History of our land use
For over ninety years, the land and estate at Dartington have been used for agricultural experimentation, research and the application of new processes, with a rich and sometimes controversial history in land-based research.
Leonard Elmhirst, founder of The Dartington Hall Trust, came to the estate with the combined experience of a childhood upbringing on English soil with a university education in agriculture from Cornell University in America. He was described by one of his farm managers as “a first-class practical farmer with sufficient theoretical knowledge to keep his end up with any professor of agriculture”.
In the pre- and post-war years, under Leonard’s leadership, the first trials of artificial insemination of cattle and battery farm chickens were carried out at Dartington. The UK’s national soil survey originated on the estate, new ground was broken in forestry with exotic conifer trials and the first pasteurised apple juice produced in Britain was made at Dartington in 1935.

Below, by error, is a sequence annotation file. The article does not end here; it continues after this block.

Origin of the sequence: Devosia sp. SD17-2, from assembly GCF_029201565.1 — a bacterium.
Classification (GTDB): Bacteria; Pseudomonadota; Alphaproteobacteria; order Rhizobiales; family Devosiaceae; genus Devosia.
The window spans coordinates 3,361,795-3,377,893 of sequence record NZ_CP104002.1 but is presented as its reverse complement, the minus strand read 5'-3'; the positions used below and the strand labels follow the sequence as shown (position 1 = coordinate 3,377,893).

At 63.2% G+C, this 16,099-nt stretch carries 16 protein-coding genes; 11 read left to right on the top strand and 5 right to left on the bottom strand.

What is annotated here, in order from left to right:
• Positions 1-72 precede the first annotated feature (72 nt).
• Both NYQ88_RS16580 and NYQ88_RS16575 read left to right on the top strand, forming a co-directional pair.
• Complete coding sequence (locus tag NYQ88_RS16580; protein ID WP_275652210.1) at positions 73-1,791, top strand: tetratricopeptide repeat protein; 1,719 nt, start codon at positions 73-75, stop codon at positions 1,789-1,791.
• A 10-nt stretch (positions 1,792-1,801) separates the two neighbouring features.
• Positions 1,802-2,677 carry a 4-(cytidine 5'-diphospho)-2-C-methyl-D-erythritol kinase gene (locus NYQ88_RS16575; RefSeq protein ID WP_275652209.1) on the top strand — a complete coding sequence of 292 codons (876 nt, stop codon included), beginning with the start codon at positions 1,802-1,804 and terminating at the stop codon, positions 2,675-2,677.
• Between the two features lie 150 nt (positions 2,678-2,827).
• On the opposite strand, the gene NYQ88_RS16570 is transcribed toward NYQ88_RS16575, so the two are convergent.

Leaping into the 21st century, farming finds itself facing new challenges from climate change, and its associated energy and water supply challenges, to population growth and nutritional deficit, to the need to increase food production whilst preventing biodiversity loss, to the challenge of an ageing population of farmers combined with the difficulty in gaining access to land for new entrants.
We are proud to now have more than 20 farming tenants on our estate, ranging from a goat dairy to CSAs and a new entrant to farming, all trying to model different approaches to food production that are productive, sustainable and resilient.
The diversity is breathtaking: as one tenant remarked, when they were studying horticulture they had to travel around the UK to see the breadth of agricultural enterprises that can now be visited within a few miles of one another at Dartington.